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Bishop Brutés History of Vincennes – 1839: Part 1 of 7

This History of Vincennes which was written by Bishop Brute, the first Bishop of VincenneS was published in the Western Sun, Vincennes, Indiana in the year 1839. It was published in seven parts starting with the issue of March 9, 1839 and was concluded with the issue of June 22. 1839.

As far as known the original manuscript is lost but the files of the Western Sun for the period in which the history was published have been preserved in the State Library at Indianapolis. This then is a copy of the work as it was published in the Western Sun..

Francis P. Clark.
Nov. 15. 1967.


Part – 1:
Brute’s History of Vincennes. 1
M. De Vincennes.””””Francois Morgan de.Vincennes, or rather Vinsenne, according to his own signature had his name attached to our town a few years after his death, which happen in 1736. It is found to designate the place in the oldest register of the Church of St. Francis Xavier, those of 1749. Before, it was only called the post or fort on the Ouabache, which is mentioned in documents more than twenty””five years anterior to his death; for instance, about 1708, when Father Mermet, a Jesuite, was ii St. Louis of Peoria; and shortly after, perhaps the same year, is found a Missionary at the fort upon the Ouabache, sent to that post on the reciuest of the people living there. Go how long before? We do not exactly find it recorded.

M. Dc”Vinsenne” was, it appears a Canadian gentleman, and a distinguished officer of the royal troops in Canada””””In what corps he did serve, whether in the marines, or as it has been said, in the regiment of Carignan, i left uncertain.

We find him in commission in the Northern parts of our State, perhaps at Ouitanon, as early as 1722; the fact is thus related in La Potheric:

“œ1722. The Comte De Frontenac (Governor of Canada) sent afterwards M. D’ Argenteuil with a detachment of soldiers, who had orders to go to Michillimachinac, and to the Miamis. M de Vincennes was to command in the last post, and M. de Tonti at Michillimachinac “”””(His. of Amer. tom, 3, page 309.)

The. writer remembers to have seen the same fact stated in Father Charlevoix celebrated History of Canada.

More than ten years after””””too large a chasm in the service of M. de Vincennes””””we find him, about 1733, married in Kaskaskia, to the daughter of a rich inhabitant, Philipe Longpre; and in different acts still preserved at
Recorder’s office in Kaskaskia, signed by himself, he is thus designated: Francois Morgan de Vinsenne, commandant of the troops of the King in the post upon Quabache. In March, 1734, we find the will of his father””in””law, and in September, an inventory of the goods and chattels, after the death of the same, showing that N. de Vinsenne was absent””””probably at the post. In January, 1735, an act of sale, signed by himself in Kaskaskia, proves his presence there. His wife had remained at the post”Ouabache’ and the act was sent to her for her ratification; it was returned by”Lesperencer” to be the mark of”Madam do Vinsenne’ who declared she did not know how to sign her name.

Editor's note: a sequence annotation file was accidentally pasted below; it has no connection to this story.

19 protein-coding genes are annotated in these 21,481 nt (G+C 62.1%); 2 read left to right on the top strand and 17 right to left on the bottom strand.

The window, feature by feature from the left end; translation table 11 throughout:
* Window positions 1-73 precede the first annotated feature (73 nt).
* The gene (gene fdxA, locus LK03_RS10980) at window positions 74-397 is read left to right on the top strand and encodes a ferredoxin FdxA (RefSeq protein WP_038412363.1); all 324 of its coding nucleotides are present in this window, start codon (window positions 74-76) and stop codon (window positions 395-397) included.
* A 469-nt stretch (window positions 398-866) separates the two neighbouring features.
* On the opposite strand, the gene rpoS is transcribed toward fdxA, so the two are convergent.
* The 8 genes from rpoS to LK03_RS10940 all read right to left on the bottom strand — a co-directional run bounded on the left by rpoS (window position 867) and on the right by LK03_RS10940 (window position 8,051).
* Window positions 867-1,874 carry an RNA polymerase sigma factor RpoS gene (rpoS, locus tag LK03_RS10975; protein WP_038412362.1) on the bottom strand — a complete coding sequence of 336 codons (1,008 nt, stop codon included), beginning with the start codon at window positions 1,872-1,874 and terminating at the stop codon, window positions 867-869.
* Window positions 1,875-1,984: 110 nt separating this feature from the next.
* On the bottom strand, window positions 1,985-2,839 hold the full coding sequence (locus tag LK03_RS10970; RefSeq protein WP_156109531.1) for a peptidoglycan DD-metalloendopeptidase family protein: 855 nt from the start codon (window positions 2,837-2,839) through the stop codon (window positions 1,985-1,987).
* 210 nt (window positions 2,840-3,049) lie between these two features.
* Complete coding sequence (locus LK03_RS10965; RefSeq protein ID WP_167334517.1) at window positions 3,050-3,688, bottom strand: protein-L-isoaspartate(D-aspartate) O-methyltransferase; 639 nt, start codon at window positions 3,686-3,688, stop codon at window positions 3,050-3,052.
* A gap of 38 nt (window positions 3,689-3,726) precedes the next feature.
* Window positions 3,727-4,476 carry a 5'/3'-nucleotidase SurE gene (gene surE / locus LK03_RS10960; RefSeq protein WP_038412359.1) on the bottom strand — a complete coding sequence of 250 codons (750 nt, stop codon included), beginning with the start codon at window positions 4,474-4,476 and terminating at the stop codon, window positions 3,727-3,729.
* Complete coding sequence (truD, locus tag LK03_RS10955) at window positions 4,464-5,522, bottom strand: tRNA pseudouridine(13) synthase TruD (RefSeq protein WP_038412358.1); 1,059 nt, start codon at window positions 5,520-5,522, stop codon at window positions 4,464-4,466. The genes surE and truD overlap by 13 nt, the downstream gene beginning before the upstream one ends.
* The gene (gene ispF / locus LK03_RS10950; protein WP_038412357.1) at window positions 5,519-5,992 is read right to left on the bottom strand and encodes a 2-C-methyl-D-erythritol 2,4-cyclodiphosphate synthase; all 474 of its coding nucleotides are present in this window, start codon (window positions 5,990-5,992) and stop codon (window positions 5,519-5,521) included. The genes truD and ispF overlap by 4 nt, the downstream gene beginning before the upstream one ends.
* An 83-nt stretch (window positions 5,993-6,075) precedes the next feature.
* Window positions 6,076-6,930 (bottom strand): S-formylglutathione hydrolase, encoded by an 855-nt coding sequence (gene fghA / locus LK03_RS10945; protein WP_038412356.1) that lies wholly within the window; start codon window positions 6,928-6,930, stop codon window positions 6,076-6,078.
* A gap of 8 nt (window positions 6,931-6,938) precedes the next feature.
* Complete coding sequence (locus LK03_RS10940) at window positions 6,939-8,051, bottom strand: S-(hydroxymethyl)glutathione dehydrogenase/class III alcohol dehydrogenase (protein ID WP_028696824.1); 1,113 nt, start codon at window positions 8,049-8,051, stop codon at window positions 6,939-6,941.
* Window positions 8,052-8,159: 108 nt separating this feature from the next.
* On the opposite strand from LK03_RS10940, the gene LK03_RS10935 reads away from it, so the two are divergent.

He was soon after engaged in the expedition to the South, in which he was killed in 1736.

The French were at war with the Chicachas. The friendly tribes of the Illinois, and the royal troops on the upper parts of the Mississippi, about Kaskaskia, appear to have been called to the South by N. D!Artaguette, the commander””in””chief. The events of this war were disastrous; they are partly related in the last volume of Father Charlevoix, ancLthefollowing interesting account of the death of N. de Vincennes, form the very last lines of that volume.

“œAll France knows the loss that the colony of Louisiana has sustained in 1736; the death of the brave chevelier D’artaguette, and a great number of officers of merit; also the noble devotedness of Father Senat a Jesuit, who preferred the manifect danger of being taken by the Chicachacas, and burnt. by them , as in far it happened, to the chance of flight leaving the wounded unassisted in their last moments these poor men being unable to follow the retreat and it being impossible to carry then away. That retreat was conducted by a young officer only 16 years old N. Vosin, with, as much talent as bravery. As for the unfortunated prisioners, whose number was considerable, they were burnt in the most barbarous manner, with their missionary. But he was alone exhorting them, and supporting the courage of the companions of his tortureres. Whilst he exhorted them to behave worthy of their religion and their country, N. de Vincennes, A Canadian Gentleman, and an officer in the army, shared with him the glory of that good deed, and was admired in his death by his tormentors’ “”””See Charlevoix, torn 1V, of the edition in 120, page 297).


  1. Western Sun, Vincennes, March 9, 1839. []

Categories: Postings.